Payments for forests set to heat atmosphere in Copenhagen

Posted: 10 December 2009

Forests are likely to be one of the hottest topics at Copenhagen over the coming days, as a new approach is discussed aiming to slow climate change by paying countries to stop cutting down their trees.

Key to reaching an agreement will be developing countries set to lose or gain most from such a deal. A new report from Panos London examines the opportunities and risks of REDD - reducing emissions from deforestation and forest degradation in developing countries.

Forest burnt for farming, Madagascar© John Newby/Still Pictures
Forest burnt for farming, Madagascar© John Newby/Still Pictures
Forest burnt for farming, MadagascarPhoto © John Newby/Still Pictures
Around 1.7 billion tonnes of carbon are released annually due to land use change, mainly from tropical deforestation, which plays a major role in global climate change. If agreed, REDD will involve a massive transfer of money from rich countries to poor as part of their commitment to decrease the impact of carbon emissions. The UN estimates the revenue from REDD could reach US$30 billion.

With forests responsible for nearly 20 per cent of annual global emissions of CO2, a radical solution will be needed and many believe that REDD will help meet the Copenhagen treaty's goal to reduce deforestation rates in developing countries by at least 50 percent by 2020. Thirty models for how REDD could work have been put forward by a range of organisations and countries. Although REDD projects would not be officially implemented until 2013, pilot projects are lined up in nine countries including Bolivia, Democratic Republic of Congo, Vietnam and Zambia.

"REDD is a unique opportunity we have now to protect the forests, where many other approaches have failed" according to Josep Gari of the UN-REDD Programme that is helping countries prepare for REDD.

"We're helping countries gear up for REDD: making sure that they are creating better instruments for monitoring to make sure carbon is actually being saved, and distributing the benefits from any future REDD mechanism funds as the money flows from countries of the North to South, " says Ravi Prabhu, UN-REDD.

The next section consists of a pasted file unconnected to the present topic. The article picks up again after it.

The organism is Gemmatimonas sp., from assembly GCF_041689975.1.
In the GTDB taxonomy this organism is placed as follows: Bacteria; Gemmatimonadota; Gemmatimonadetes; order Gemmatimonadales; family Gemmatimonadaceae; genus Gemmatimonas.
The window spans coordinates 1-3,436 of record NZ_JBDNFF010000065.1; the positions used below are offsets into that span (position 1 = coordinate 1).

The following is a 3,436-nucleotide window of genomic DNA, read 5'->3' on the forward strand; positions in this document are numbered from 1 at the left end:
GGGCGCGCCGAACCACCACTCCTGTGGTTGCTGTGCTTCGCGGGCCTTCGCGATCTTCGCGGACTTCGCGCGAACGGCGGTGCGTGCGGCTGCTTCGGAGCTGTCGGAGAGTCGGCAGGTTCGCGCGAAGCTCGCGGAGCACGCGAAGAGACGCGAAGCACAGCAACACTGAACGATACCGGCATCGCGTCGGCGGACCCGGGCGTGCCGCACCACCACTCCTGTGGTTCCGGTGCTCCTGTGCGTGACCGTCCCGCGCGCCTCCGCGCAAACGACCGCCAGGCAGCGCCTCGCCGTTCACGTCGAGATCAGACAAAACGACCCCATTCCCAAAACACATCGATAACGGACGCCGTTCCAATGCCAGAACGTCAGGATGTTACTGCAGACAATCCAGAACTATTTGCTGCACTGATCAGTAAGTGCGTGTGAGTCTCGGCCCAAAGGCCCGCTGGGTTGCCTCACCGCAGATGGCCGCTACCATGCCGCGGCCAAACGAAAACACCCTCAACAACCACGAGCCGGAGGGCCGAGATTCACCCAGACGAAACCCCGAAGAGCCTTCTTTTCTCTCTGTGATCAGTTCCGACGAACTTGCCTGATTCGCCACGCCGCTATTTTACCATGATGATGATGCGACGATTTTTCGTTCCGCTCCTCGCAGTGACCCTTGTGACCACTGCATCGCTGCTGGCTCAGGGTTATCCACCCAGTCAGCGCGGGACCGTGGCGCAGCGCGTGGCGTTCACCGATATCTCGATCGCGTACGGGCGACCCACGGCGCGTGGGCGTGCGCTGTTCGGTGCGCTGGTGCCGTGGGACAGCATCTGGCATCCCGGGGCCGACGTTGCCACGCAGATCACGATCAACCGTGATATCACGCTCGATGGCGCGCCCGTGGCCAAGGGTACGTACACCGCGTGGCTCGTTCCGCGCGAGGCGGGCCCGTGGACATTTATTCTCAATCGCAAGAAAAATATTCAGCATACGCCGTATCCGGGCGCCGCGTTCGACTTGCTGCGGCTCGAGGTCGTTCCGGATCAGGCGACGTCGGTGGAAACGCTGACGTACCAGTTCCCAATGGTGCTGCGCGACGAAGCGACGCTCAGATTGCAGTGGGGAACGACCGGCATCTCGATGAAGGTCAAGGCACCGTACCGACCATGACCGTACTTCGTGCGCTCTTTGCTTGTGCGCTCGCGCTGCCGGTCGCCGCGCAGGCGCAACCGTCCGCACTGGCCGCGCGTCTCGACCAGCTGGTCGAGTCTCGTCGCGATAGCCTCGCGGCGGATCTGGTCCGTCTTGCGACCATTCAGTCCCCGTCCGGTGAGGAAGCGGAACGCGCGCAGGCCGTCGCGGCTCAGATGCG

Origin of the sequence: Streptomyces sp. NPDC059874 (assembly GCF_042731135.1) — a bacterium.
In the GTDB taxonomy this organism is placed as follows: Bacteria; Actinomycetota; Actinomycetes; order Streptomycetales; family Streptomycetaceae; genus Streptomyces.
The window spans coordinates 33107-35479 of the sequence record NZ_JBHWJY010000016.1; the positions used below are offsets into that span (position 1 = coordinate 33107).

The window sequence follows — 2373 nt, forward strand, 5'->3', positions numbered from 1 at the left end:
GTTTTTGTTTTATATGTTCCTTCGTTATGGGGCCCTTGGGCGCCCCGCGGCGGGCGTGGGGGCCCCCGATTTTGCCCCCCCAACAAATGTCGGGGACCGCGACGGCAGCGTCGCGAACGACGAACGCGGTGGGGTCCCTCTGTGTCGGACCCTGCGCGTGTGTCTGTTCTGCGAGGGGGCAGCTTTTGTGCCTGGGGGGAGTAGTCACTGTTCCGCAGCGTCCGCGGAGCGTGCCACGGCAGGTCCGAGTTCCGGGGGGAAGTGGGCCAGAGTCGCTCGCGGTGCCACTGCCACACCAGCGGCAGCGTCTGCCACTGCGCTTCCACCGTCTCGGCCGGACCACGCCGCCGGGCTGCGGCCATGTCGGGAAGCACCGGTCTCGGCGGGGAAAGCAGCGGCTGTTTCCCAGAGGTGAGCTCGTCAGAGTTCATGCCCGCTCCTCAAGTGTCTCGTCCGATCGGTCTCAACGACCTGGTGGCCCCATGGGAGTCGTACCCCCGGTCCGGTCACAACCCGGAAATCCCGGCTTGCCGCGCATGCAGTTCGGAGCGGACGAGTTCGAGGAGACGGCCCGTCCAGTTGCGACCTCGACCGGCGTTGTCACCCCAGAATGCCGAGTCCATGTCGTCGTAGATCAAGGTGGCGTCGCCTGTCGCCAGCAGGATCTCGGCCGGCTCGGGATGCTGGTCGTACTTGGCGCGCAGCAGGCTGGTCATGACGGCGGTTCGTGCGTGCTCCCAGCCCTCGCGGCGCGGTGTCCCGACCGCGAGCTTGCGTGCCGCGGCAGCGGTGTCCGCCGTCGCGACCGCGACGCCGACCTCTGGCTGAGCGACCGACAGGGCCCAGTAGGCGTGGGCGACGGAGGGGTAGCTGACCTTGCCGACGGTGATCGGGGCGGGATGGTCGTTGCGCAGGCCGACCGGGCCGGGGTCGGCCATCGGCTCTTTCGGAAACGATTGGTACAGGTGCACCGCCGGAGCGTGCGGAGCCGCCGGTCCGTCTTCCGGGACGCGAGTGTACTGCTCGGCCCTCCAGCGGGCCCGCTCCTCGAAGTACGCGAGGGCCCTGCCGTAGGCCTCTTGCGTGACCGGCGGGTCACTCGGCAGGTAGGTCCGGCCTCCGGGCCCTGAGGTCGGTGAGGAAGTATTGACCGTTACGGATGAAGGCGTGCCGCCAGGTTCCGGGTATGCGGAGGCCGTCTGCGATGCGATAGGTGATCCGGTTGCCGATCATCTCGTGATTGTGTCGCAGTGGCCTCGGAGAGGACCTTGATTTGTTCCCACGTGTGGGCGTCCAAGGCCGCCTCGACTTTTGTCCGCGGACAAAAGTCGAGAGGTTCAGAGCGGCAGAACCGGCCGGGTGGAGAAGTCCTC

Successful afforestion on the edge of the Kubuqi Desert, Inner Mongolia
Successful afforestion on the edge of the Kubuqi Desert, Inner Mongolia
Successful afforestion on the edge of the Kubuqi Desert, Inner Mongolia.
To contribute to the debate, Panos has investigated REDD-type projects in Brazil and Indonesia that highlight the good and bad in 'payment for environmental services' approaches.
  • In Brazil, the Juma rainforest reserve in Amazonas houses a community that preserve the forest. Every family has a credit card and the state government puts around US$50 a month into each account as payment for keeping the forest intact. Financial support comes from big private groups interested in offsetting their carbon footprints. Supporters of REDD hold up the scheme as a model success story.

  • In Indonesia, the Prince Charles Rainforest Project in Harapan - a 100,000 hectare conservation project - highlights some of the problems that REDD schemes may face. The Indonesian government has granted a concession to manage the restoration of the forest to a consortium of three NGO's but landless farmers there are angry, claiming they have been evicted from forest land now managed by the scheme.
The Panos report - Reporting REDD - highlights some of the concerns over REDD: carbon credits that could flood existing carbon markets; the difficulties of measuring and verifying forest and carbon data on REDD projects; and controversies over who will pay for the technology required to carry out accurate monitoring and accounting. In addition, it says the fear of some forest-dependent people is that they may be prevented from cutting down trees but not compensated for their loss of income.

Some organisations are sceptical about the scheme: "REDD is only made for corporations. We're the landowners. We are the ones living in the jungle. We haven't been taken into account in the design of REDD" says Egberto Tabo Chipunavi, General Coordinator of the Amazon Basin Indigenous People's Organisation.

Wangari Maathai
Wangari Maathai
Wangari Maathai is an environmentalist and social activist who founded the Green Belt Movement in Africa.
Rod Harbinson, head of Panos London's Environment Programme says, "reaching a positive outcome on REDD will depend on involving local communities in decisions that are taken and giving forest dependent people a say in the implementation of REDD on the ground".

The stakes are high as around 1.2 billion people rely on forests for their livelihoods. As a leading activist on forests, Nobel Prize Laureate Wangari Maathai points out, "If we don't reach an agreement on REDD... those who will suffer most are the poor countries."

Climate change expert Professor Nicholas Stern concludes that in order to mitigate climate change "REDD will have a powerful role to play in putting the right kind of incentives in place so that trees are indeed more valuable standing than cut down."